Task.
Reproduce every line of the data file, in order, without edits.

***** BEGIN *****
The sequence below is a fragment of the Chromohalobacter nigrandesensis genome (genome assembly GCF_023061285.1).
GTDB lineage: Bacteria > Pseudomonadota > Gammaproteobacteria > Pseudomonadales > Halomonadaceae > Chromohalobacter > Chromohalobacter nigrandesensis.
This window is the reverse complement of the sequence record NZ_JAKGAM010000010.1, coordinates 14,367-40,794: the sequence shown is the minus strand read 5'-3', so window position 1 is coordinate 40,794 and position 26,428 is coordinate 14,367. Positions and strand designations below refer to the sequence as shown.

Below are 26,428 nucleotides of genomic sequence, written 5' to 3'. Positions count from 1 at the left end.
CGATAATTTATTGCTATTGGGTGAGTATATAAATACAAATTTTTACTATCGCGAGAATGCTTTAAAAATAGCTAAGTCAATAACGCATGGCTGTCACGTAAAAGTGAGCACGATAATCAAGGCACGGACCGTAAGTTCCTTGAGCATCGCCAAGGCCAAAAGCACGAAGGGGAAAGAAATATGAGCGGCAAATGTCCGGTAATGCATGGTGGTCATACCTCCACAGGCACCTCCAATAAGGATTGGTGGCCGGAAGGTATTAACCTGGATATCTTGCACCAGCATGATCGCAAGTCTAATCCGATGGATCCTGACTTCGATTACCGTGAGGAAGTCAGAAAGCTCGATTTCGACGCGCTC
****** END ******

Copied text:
The sequence below is a fragment of the Chromohalobacter nigrandesensis genome (genome assembly GCF_023061285.1).
GTDB lineage: Bacteria > Pseudomonadota > Gammaproteobacteria > Pseudomonadales > Halomonadaceae > Chromohalobacter > Chromohalobacter nigrandesensis.
This window is the reverse complement of the sequence record NZ_JAKGAM010000010.1, coordinates 14,367-40,794: the sequence shown is the minus strand read 5'-3', so window position 1 is coordinate 40,794 and position 26,428 is coordinate 14,367. Positions and strand designations below refer to the sequence as shown.

Below are 26,428 nucleotides of genomic sequence, written 5' to 3'. Positions count from 1 at the left end.
CGATAATTTATTGCTATTGGGTGAGTATATAAATACAAATTTTTACTATCGCGAGAATGCTTTAAAAATAGCTAAGTCAATAACGCATGGCTGTCACGTAAAAGTGAGCACGATAATCAAGGCACGGACCGTAAGTTCCTTGAGCATCGCCAAGGCCAAAAGCACGAAGGGGAAAGAAATATGAGCGGCAAATGTCCGGTAATGCATGGTGGTCATACCTCCACAGGCACCTCCAATAAGGATTGGTGGCCGGAAGGTATTAACCTGGATATCTTGCACCAGCATGATCGCAAGTCTAATCCGATGGATCCTGACTTCGATTACCGTGAGGAAGTCAGAAAGCTCGATTTCGACGCGCTC